Critics of the current system of campaign financing argue that the high cost of office-seeking and current ways of meeting those costs not only distract elected officials from their primary task of lawmaking, but leave the door open to the influence of special interests. When a politician is influenced by either the need to solicit contributions from special interests to finance a costly election campaign, or by a sense of obligation to benefactors, the politician may no longer represent the interests of his or her entire constituency.
Furthermore, the ability to influence electoral outcomes with infusions of cash poses a significant challenge to the idea of equality expressed in the principle of "one man, one vote" upon which democratic government is based. If the outcome of elections can be determined by the amount of money spent on the political campaign, then special interest donors have greater power to influence elections than the average voter. Such a situation unjustly violates the principle of equality that is fundamental to democratic government.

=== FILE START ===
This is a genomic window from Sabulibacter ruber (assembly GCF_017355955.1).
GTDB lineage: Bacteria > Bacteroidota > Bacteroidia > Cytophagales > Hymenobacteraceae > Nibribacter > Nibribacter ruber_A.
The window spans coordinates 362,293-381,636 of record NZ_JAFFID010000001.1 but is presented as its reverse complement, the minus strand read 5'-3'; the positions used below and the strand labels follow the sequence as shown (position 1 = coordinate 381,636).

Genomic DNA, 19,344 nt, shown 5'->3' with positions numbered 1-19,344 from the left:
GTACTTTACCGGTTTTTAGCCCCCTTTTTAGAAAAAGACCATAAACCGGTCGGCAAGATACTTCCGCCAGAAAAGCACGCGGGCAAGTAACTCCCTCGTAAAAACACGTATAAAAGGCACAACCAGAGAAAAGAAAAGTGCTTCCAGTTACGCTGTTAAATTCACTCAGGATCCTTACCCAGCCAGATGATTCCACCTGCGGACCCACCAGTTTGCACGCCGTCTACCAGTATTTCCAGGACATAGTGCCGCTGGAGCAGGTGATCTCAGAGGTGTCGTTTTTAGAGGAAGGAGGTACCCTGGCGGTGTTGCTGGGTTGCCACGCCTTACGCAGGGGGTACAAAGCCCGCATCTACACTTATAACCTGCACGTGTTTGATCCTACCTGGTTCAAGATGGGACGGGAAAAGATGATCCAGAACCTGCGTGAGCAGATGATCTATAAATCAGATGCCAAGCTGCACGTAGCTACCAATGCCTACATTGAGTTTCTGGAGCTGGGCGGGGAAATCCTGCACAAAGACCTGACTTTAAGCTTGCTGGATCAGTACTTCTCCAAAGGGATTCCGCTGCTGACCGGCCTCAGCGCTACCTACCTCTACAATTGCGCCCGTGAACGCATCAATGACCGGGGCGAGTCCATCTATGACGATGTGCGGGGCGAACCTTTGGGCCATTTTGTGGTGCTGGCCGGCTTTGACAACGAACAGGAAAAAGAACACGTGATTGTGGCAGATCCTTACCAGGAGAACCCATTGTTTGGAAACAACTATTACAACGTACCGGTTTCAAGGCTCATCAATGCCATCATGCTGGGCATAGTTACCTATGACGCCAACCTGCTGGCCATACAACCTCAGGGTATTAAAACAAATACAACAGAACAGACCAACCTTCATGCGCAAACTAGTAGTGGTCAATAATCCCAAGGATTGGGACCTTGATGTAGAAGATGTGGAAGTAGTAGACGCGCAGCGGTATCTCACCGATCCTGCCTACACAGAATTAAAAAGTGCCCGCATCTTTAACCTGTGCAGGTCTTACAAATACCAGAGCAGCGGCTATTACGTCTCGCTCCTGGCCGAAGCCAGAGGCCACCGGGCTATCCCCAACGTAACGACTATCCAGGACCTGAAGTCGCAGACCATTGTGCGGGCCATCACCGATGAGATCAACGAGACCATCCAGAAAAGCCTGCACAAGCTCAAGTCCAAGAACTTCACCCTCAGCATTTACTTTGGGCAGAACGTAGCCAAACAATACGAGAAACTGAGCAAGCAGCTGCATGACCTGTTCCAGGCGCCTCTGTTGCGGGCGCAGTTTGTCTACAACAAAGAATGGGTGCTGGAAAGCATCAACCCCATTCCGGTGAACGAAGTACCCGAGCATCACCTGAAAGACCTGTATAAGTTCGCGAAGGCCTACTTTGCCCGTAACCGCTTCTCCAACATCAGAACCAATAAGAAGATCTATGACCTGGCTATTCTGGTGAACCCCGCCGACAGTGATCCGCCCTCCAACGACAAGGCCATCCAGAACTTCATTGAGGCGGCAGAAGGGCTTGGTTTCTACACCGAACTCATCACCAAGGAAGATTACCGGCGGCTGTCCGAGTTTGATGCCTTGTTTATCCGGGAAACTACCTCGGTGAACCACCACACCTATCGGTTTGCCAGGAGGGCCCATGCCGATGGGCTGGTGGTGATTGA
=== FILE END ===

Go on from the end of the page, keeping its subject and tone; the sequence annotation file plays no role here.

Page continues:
Fifteen years ago, Congress amended the Federal Election Campaign Act of 1971, to limit total campaign expenditures in federal elections in order to block the power of special interest money. But the Supreme Court ruled important sections of the law unconstitutional, holding that they violated the constitutionally protected right of free expression. The reform effort was further undermined by a loophole that permitted candidates to raise campaign funds from PACs, and opened the door to the massive amounts of PAC money flowing into candidates' war chests.
To address these issues, the Center for Applied Ethics held a one-day conference on Campaign Finance Reform last fall. The conference, funded in part by the California Council for the Humanities, a state program of the National Endowment for the Humanities, featured a distinguished panel representing a broad range of perspectives on the ethical issues surrounding campaign finance reform.